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[I refer to myself as Astarte in the following monologue because I was using the name Astarte on Pagan Space at the time I wrote it.]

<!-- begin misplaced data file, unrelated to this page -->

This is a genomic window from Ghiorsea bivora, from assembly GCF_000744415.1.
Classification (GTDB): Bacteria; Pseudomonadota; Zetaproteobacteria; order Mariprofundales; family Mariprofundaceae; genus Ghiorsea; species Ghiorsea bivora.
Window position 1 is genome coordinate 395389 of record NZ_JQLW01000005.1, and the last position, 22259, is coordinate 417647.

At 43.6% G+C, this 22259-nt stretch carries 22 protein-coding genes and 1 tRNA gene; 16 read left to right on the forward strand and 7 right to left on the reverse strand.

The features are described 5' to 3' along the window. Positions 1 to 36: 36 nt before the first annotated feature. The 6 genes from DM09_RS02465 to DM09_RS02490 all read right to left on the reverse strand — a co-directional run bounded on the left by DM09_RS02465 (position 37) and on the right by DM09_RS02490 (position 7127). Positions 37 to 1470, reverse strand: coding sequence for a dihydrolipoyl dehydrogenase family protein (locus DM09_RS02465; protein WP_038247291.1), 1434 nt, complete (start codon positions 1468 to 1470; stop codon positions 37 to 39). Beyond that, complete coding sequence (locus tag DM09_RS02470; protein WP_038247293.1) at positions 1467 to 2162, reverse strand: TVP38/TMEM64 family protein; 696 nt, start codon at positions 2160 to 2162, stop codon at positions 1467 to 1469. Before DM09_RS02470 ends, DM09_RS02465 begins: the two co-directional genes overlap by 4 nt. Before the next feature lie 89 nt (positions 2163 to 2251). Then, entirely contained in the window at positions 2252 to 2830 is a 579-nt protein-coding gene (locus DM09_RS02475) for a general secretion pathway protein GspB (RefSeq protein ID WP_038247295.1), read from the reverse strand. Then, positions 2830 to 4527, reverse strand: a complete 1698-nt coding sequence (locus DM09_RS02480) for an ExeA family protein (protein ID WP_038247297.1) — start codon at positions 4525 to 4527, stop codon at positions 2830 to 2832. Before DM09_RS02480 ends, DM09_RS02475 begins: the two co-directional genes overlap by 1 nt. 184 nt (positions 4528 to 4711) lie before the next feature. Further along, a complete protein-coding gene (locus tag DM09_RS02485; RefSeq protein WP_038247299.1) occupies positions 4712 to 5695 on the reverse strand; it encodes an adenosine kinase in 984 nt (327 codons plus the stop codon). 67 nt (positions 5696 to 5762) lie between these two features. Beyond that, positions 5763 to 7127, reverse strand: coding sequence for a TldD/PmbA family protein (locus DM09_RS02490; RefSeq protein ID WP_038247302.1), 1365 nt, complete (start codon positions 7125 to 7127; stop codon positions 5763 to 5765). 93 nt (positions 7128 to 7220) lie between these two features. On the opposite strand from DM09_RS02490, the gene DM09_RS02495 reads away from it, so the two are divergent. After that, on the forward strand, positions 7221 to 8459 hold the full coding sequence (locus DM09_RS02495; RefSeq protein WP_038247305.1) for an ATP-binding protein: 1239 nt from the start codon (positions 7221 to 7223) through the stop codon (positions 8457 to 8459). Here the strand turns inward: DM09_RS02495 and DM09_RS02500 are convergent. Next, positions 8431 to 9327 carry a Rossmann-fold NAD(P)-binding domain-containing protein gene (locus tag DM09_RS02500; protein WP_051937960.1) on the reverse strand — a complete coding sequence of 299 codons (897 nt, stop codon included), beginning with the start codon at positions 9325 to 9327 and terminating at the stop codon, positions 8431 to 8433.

My answer to the question above is quite simply No, I do not intend by any means to go to heaven. Sometimes well-intentioned, Godly people ask me if I know where I will be after I die, and I tell them that I do know, for I will certainly go to hell. In the Biblical Book of Jeremiah Astarte is called the "Queen of Heaven", but we can all surmise the rather obvious truth that Astarte is the Queen of Hell. Nonetheless I make it clear to the Christians who are speaking with me that I will not rely upon my special status to live in a palace in hell, while the dead at the palace gates are suffering from unspeakable horrors. I will go to hell to clean the toilets. A good queen is not so much the ruler of her people as their servant. The dead are not by any means my victims, for I feel that I am their mother. The toilets in hell are in dire need of cleaning because the torments of hell are not the result of any sort of flames. The damned are full of sh*t and they would not be in hell except for the fact that they are "full of it". I am afraid that constipation and diarrhea are chronic afflictions in hell, for the psyche of the evil human being is (shall we say) unsightly. Do not imagine that I will be dressed in robes of white. I shall wear my usual black, for I do not wish to make myself obvious and appear better than my children in any way. Considering the work that I will be doing, white would be impractical in any case, for it readily shows a stain. I will wear a simple suit of black, and I will have a toilet brush in my hand. Honestly I cannot imagine what I would do in heaven except relax and enjoy myself. When my "vacation" in hell is over I will incarnate into whatever place in the world is the "hellhole" at that time. I cannot promise that I will hold a toilet brush in my hand as I leave my mother's womb, but that is an image of the life that I will have.